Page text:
What the 49ers will do with the No. 3 overall pick in the 2021 NFL Draft will continue to be the hottest topic of conversation for the next month.
While most analysts believe coach Kyle Shanahan will tab Alabama star Mac Jones as the 49ers' QB of the future, former 49ers cornerback and current NFL free agent Richard Sherman believes Shanahan will go a different route.
"I think people are missing out on the big picture," Sherman said on the latest episode of The Cris Collinsworth Podcast featuring Richard Sherman. "They’ve had this huge discussion about black quarterbacks, and how they’re kinda stereotyped in. They’re not the hard worker. They’re athletic. They’re this. They’re that. And that’s where they’re pigeonholing Justin Fields.
"He is literally the most efficient, if not one of the most efficient quarterbacks in the draft. He was completing I think 70 percent of his passes. He has similarities to what Jimmy [Garoppolo] does. Jimmy G is a very efficient quarterback. He’s going to have a high completion percentage. He’s going to get the ball to his spots. He’s going to move the ball down the field. He’s really smart. He has great command of Kyle’s offense. It’s really awesome to see."
Sherman thinks Garoppolo still will be the starter in 2021, something Shanahan and general manager John Lynch alluded to. But he believes Fields will make Shanahan's offense exponentially more dynamic, and thinks the Ohio State signal-caller belongs in the conversation with the presumptive top-two picks in Trevor Lawrence and Zach Wilson.
"But I think Justin Fields is the one, even without his athleticism," Sherman continued. "If you just took him as a standalone pocket passer. His efficiency and completion percentage and what he’s able to do week in and week out. He’s a winner. He’s been at a program that competes at a high level year in and year out. Always in the championships and always in the big games. And he’s played well.
"I think his athleticism adds another layer of elite ability that makes him a difference-maker. It’s also pigeonholed him as you’re not talking about him as the No. 1 pick. Nothing against Trevor Lawrence or Zach Wilson, but I think there’s some implicit bias there that’s holding him back."
While a number of analysts point to pocket-passers like Kirk Cousins and Matt Ryan as the ideal Shanahan quarterback, Sherman was quick to point out what Shanahan's offense looked like when Robert Griffin III was running it during his rookie season in Washington. He thinks Fields could have a similar impact on the offense in San Francisco.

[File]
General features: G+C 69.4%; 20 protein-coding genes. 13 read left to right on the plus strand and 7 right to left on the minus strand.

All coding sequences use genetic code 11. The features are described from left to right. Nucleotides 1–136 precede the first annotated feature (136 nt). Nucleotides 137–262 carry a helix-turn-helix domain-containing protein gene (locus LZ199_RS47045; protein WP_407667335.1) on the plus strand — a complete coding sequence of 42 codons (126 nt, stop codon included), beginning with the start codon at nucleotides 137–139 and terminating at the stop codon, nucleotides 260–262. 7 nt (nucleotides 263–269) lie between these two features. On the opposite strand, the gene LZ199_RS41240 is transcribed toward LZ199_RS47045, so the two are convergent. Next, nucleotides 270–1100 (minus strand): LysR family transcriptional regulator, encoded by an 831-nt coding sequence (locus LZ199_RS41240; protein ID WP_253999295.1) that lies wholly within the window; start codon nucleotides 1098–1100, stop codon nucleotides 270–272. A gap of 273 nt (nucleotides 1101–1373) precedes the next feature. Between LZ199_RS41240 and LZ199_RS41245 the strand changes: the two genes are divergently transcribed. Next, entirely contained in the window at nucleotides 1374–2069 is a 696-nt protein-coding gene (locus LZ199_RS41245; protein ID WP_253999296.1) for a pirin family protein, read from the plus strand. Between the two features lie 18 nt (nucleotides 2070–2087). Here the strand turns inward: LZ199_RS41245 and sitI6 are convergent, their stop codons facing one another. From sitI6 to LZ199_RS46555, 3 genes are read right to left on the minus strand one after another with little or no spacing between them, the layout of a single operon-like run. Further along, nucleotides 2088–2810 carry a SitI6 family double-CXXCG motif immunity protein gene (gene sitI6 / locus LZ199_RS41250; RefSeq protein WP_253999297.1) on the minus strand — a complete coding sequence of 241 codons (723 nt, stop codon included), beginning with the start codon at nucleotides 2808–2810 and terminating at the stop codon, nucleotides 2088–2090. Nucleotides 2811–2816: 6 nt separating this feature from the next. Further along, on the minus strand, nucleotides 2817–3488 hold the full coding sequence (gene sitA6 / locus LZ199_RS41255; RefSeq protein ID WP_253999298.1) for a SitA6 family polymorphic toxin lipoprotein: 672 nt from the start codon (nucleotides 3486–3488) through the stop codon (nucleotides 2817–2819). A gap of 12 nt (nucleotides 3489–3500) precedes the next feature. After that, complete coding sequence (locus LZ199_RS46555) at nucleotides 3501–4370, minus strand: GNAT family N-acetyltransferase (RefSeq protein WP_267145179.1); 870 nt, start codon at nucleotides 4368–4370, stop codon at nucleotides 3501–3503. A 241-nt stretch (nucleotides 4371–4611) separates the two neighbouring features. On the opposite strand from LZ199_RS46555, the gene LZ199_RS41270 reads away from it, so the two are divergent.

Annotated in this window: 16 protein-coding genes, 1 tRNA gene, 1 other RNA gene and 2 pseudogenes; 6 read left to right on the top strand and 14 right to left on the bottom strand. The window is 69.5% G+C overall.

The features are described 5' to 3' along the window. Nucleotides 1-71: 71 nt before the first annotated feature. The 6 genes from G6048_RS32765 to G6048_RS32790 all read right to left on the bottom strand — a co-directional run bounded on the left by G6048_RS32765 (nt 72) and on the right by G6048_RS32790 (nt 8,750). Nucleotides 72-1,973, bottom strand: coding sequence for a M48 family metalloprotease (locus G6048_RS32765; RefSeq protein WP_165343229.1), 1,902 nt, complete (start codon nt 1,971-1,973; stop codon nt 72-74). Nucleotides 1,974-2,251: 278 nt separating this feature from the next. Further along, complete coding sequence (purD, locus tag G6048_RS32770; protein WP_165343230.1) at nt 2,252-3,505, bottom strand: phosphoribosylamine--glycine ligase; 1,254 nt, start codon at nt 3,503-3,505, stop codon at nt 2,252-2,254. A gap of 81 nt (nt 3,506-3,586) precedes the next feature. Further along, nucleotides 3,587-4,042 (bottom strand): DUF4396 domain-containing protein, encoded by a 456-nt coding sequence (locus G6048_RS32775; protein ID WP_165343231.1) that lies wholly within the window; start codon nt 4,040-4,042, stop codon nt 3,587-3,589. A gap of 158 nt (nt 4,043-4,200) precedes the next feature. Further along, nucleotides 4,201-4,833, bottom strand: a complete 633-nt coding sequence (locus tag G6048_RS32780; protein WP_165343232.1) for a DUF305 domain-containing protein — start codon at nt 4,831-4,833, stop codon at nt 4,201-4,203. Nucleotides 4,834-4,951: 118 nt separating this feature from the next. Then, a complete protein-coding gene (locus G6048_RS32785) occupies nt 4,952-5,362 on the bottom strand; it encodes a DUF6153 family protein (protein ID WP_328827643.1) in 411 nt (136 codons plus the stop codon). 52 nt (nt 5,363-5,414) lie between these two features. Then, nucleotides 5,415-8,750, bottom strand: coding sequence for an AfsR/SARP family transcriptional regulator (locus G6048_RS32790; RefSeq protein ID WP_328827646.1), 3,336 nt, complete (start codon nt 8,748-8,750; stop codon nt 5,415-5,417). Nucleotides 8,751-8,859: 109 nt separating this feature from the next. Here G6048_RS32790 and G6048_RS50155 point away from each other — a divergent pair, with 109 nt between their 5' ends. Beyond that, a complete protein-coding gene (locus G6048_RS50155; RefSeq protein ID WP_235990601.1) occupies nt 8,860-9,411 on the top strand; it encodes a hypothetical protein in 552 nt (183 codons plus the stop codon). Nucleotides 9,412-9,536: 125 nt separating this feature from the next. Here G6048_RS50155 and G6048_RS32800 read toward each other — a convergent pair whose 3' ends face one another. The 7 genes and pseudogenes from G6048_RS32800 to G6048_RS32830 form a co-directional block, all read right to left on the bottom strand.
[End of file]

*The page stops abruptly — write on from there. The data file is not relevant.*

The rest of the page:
"You didn’t know where the ball was going," Sherman said. "He’s making quick passes. He was running. He was keeping. But, it’s the in the pocket, when the play breaks down, when the play isn’t there. And, if you’re not spying him, it’s going to be crazy.
"And the offensive line is great, but now you have to add that element of pause in that division. The NFC West is just a mobile quarterback division. If you draft Justin Fields, and he ever gets on the field and plays after Jimmy plays another 10 years or whatever he does, I think it changes the dynamic and adds a dynamic to Kyle’s offense that’s necessary. The pass rush now has to pause. The blitzes have to slow down. Now, you have to get there. Because if you don’t get there, he’ll dice through your defense in a way that’s going to get ugly.”
During the pre-draft process, Fields has been labeled as a "slow processor" and had his work ethic questioned, two racist tropes that Black quarterbacks have faced for decades.
Of course, that couldn't be further from the truth. Turn on the tape and you'll see Fields quickly move through his reads and make quick decisions with the ball. Ohio State's passing game features a lot of option routes, so it's expected that Fields would have to hold onto the ball a tick longer before seeing which route his receiver elects to run.
Fields is an elite athlete with top-level arm talent who was incredibly efficient from inside the pocket during his time at Ohio State. One throw, in particular, demonstrates how impressive Fields' arm strength and accuracy are.
The 15 to 20-yard out route is a key throw on the NFL level, and Fields was elite on those throws over his last 13 games, per ESPN Stats and Info. Fields completed 64.4 percent of his passes on 15-20 yard out routes with an off-target percentage of only 4.4 percent on such throws. The average off-target percentage at the Division 1 level is 22 percent on those throws.
Fields might have the highest ceiling of any quarterback in this class. His arm talent paired with the ability to get outside the pocket and make second-reaction throws would make the 49ers' offense incredibly hard to defend.
Sherman sees that. Perhaps Shanahan does as well.